Definition 6: Brand Loyalty Starts with a Good Story - Laura Long
Published: May 12, 2011 at 11:37 PM GMT
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Last Updated: May 12, 2011 at 11:37 PM GMT
By Laura Long
Remember the stories you we were told as a child? Stories of fantasies, heroes, wizards and princesses. There was something magical about those stories that imprinted them into our memories, making lasting impressions for years to come. It may have been the story itself, who told you the story or what it makes you feel like when you tell it to the children in your life today. For me, when I read the story of Sleeping Beauty or Cinderella to my niece, I immediately feel connected to the story and to my niece, Gradie. This connection makes me feel good about the story and everything that is related to the characters in the book. And with this connection I want to share, purchase and extend my connection to that memory.
There is tremendous power in this connection. The power is most effective through our voices. We have used our voices to inspire the most dramatic changes in our country: civil rights, women's liberty, war, peace. The voices expressed during those times were closest to the cause and willing to risk what it took to make change happen. They became advocates of change through an emotional connection to what they felt needed attention.
Today our voices, although a different generation living in a different time, are still the sources of our most influential opinions. The medium we use also provides immediate opinions to be broadcast across the globe. For a consumer brand, this is a slim edge of balance between advocacy and criticism. Daily, hourly, immediately. With the proliferation of mobile connectivity, people are sharing what they think of you in real time.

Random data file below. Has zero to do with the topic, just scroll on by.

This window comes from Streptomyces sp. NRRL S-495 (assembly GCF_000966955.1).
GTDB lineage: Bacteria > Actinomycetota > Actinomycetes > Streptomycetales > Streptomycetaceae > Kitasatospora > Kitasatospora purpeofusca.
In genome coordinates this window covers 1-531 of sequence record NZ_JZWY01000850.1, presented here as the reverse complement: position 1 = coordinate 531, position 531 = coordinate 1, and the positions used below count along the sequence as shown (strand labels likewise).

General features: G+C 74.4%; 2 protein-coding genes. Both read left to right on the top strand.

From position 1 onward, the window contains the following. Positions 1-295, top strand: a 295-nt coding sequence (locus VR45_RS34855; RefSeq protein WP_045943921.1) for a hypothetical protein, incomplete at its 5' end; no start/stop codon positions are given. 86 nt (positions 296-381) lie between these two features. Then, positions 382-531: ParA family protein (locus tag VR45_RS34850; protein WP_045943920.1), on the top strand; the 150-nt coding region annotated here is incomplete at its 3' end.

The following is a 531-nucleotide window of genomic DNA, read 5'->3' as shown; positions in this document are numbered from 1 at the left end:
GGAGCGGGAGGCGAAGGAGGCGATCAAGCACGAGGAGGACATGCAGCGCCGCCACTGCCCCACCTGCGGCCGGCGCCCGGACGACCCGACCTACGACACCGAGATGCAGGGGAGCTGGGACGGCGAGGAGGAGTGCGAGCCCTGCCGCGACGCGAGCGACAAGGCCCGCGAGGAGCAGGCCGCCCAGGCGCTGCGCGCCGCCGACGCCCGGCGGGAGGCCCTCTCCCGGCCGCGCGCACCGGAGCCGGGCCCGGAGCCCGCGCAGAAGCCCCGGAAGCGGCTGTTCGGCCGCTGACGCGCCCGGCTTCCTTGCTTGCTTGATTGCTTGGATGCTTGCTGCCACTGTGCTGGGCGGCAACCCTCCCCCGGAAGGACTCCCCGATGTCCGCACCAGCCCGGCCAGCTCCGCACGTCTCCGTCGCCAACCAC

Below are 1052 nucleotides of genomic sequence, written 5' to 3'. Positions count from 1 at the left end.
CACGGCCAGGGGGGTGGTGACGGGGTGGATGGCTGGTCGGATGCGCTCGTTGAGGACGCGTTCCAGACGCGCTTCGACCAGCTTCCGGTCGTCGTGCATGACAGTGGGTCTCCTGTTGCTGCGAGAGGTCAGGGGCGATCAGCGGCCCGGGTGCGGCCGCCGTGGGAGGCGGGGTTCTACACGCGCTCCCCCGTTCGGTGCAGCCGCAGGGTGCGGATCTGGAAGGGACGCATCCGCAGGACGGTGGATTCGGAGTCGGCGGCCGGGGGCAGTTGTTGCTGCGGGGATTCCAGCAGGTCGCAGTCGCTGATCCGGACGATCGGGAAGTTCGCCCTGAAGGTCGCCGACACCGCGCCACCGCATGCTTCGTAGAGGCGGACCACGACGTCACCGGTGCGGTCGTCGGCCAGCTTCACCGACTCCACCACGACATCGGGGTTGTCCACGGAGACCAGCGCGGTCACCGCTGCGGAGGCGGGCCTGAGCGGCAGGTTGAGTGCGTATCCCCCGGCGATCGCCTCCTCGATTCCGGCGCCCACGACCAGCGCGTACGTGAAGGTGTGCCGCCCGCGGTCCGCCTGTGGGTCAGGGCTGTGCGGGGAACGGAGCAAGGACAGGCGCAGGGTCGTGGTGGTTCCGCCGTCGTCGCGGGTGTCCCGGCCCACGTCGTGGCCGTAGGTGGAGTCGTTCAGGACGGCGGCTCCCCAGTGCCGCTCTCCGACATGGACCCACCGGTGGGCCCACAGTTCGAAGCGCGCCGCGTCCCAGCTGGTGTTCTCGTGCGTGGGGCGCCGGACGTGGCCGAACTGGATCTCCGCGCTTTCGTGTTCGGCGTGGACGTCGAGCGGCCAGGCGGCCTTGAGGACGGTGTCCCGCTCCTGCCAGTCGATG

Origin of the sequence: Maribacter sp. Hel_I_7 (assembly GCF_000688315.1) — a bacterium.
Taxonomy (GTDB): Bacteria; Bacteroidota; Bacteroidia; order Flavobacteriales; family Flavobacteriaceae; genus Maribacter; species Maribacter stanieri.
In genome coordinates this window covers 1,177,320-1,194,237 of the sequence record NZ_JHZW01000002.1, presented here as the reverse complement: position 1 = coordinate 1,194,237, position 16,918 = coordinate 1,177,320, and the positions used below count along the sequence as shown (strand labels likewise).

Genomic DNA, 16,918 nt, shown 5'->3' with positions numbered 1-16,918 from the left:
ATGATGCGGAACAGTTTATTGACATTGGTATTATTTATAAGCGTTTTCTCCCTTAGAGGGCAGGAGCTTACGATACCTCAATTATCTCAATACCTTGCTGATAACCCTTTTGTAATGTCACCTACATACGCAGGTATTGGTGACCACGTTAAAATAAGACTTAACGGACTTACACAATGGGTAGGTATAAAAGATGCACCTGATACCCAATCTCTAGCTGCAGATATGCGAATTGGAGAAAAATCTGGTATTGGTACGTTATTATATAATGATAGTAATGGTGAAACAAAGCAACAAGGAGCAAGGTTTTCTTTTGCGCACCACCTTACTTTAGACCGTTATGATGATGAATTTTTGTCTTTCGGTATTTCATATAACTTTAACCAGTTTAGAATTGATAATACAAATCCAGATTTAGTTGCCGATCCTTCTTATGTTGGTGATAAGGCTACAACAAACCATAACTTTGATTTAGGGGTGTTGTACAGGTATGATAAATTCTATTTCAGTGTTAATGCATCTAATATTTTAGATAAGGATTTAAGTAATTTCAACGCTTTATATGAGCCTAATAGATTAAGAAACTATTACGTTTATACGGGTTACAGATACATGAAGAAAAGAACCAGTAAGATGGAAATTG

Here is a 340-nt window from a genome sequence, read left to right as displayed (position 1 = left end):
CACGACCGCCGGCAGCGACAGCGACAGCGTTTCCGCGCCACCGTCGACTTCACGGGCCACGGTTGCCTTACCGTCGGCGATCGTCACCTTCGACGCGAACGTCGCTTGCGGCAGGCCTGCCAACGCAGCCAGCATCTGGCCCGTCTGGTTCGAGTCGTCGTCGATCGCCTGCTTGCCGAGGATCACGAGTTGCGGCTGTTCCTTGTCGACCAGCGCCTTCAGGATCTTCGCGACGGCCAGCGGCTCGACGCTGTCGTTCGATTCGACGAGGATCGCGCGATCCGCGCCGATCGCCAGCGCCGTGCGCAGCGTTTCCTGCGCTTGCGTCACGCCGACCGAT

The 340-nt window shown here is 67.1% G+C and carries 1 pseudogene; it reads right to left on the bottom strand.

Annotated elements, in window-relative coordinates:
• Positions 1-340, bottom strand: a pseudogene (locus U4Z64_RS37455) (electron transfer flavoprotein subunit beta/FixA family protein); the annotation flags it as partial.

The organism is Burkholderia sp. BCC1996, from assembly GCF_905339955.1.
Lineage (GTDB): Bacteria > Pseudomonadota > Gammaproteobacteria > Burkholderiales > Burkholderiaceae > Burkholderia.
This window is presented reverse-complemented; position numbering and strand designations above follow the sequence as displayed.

For brands, this can be a tricky balance - knowing what stories will connect and inspire their consumers to engage with them – purchase products, overall brand favorability, and ultimately, advocating this brand to other by sharing.. We have seen companies sincerely engage with their audience and increase their brand awareness, brand perception, conversion and brand longevity. So what do you do? How do you reach the fickle masses? Ask them. I don't mean just doing large research engagements with focus groups. I mean ask them every day. At every touch point they come near you and your brand. But don't just ask without taking any action. Use what you learn.
Now that you have gotten their attention, what are you saying? Relaying the most effective message to your consumer is a key ingredient to this tale. Are you reliable? Fun? Innovative? Giving? Define this primary message, along with your understanding of your customers and use these ingredients to create stories that mean something to your audience.
I am brand loyal for many reasons but the primary reason I return to my favorite brands is connection. I have a memory or connection to the brand. How can you, as a brand, create a connection with your audience? Look at what Chrysler did in the Super Bowl. Granted, very few companies can shell out that kind of money to tell a story, but Chrysler was able to get in front of a huge audience and tell their story, a story about an American city fighting for life. Sure, not everyone will resonate with the sentiment, but those who do will have a connection. So what's your story? Are you telling it? Is it creating connections?
As the child listening to bedtime stories and by watching our world change through our voices, I've learned that if it doesn't mean anything to you -- you won't do anything about it. As a brand, if you don't inspire a story or memory in me, I don't care. Harsh but true. I won't waste my time or my money. So…tell me a story.
Laura Long is Vice President of Client Services for Definition 6. In this role, Long provides strategic guidance and direction to Definition 6's clients, while helping clients develop and implement unified marketing programs. Laura can be reached at email@example.com.
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